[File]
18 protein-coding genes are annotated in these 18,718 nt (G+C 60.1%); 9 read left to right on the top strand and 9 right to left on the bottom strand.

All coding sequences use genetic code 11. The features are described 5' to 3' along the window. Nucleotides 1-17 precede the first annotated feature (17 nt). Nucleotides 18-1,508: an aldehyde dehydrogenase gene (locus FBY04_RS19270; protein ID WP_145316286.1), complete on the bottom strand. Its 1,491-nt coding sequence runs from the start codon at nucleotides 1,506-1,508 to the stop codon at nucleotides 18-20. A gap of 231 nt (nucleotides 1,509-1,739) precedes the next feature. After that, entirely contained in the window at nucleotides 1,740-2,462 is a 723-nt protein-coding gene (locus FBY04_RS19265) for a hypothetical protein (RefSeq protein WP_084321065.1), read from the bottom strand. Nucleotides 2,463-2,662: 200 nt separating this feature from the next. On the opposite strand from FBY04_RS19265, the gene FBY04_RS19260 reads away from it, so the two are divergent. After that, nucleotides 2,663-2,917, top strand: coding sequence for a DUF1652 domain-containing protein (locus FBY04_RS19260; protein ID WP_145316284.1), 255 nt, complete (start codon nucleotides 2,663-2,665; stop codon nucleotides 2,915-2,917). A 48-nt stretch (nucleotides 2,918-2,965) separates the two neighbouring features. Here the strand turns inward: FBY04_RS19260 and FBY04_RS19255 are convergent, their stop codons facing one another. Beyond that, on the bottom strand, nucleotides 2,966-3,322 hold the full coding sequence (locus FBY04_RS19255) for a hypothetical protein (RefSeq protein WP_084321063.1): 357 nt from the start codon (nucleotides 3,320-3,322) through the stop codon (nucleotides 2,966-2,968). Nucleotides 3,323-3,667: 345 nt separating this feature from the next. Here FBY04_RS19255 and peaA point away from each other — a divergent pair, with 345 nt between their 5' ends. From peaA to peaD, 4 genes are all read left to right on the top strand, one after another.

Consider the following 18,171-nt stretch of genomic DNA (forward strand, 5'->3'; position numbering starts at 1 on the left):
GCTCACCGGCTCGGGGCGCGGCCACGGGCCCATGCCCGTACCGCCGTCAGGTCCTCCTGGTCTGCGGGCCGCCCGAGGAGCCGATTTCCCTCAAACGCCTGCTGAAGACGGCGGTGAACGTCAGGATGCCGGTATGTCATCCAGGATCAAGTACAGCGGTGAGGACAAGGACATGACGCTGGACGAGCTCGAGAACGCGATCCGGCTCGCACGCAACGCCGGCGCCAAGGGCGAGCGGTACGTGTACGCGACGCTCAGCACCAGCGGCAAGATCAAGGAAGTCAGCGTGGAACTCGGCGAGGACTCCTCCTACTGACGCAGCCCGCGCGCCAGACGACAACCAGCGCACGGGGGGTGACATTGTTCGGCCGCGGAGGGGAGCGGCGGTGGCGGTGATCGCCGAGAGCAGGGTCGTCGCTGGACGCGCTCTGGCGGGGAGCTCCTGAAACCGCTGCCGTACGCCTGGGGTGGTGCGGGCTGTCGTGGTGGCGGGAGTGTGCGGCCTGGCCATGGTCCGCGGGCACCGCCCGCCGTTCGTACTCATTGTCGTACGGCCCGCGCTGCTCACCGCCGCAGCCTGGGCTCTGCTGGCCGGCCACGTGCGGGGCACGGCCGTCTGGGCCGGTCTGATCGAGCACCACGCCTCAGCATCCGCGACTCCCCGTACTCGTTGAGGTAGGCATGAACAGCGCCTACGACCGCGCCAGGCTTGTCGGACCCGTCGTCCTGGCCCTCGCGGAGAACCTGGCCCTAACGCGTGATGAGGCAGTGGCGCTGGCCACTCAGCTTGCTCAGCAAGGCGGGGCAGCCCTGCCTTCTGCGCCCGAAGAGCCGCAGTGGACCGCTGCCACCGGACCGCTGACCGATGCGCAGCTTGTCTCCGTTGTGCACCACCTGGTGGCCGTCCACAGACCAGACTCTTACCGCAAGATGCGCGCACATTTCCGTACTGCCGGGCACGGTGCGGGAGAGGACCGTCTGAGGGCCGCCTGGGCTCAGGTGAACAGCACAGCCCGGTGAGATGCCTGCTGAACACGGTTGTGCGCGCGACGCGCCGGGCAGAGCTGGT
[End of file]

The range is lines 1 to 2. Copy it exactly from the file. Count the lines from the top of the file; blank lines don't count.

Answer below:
18 protein-coding genes are annotated in these 18,718 nt (G+C 60.1%); 9 read left to right on the top strand and 9 right to left on the bottom strand.

All coding sequences use genetic code 11. The features are described 5' to 3' along the window. Nucleotides 1-17 precede the first annotated feature (17 nt). Nucleotides 18-1,508: an aldehyde dehydrogenase gene (locus FBY04_RS19270; protein ID WP_145316286.1), complete on the bottom strand. Its 1,491-nt coding sequence runs from the start codon at nucleotides 1,506-1,508 to the stop codon at nucleotides 18-20. A gap of 231 nt (nucleotides 1,509-1,739) precedes the next feature. After that, entirely contained in the window at nucleotides 1,740-2,462 is a 723-nt protein-coding gene (locus FBY04_RS19265) for a hypothetical protein (RefSeq protein WP_084321065.1), read from the bottom strand. Nucleotides 2,463-2,662: 200 nt separating this feature from the next. On the opposite strand from FBY04_RS19265, the gene FBY04_RS19260 reads away from it, so the two are divergent. After that, nucleotides 2,663-2,917, top strand: coding sequence for a DUF1652 domain-containing protein (locus FBY04_RS19260; protein ID WP_145316284.1), 255 nt, complete (start codon nucleotides 2,663-2,665; stop codon nucleotides 2,915-2,917). A 48-nt stretch (nucleotides 2,918-2,965) separates the two neighbouring features. Here the strand turns inward: FBY04_RS19260 and FBY04_RS19255 are convergent, their stop codons facing one another. Beyond that, on the bottom strand, nucleotides 2,966-3,322 hold the full coding sequence (locus FBY04_RS19255) for a hypothetical protein (RefSeq protein WP_084321063.1): 357 nt from the start codon (nucleotides 3,320-3,322) through the stop codon (nucleotides 2,966-2,968). Nucleotides 3,323-3,667: 345 nt separating this feature from the next. Here FBY04_RS19255 and peaA point away from each other — a divergent pair, with 345 nt between their 5' ends. From peaA to peaD, 4 genes are all read left to right on the top strand, one after another.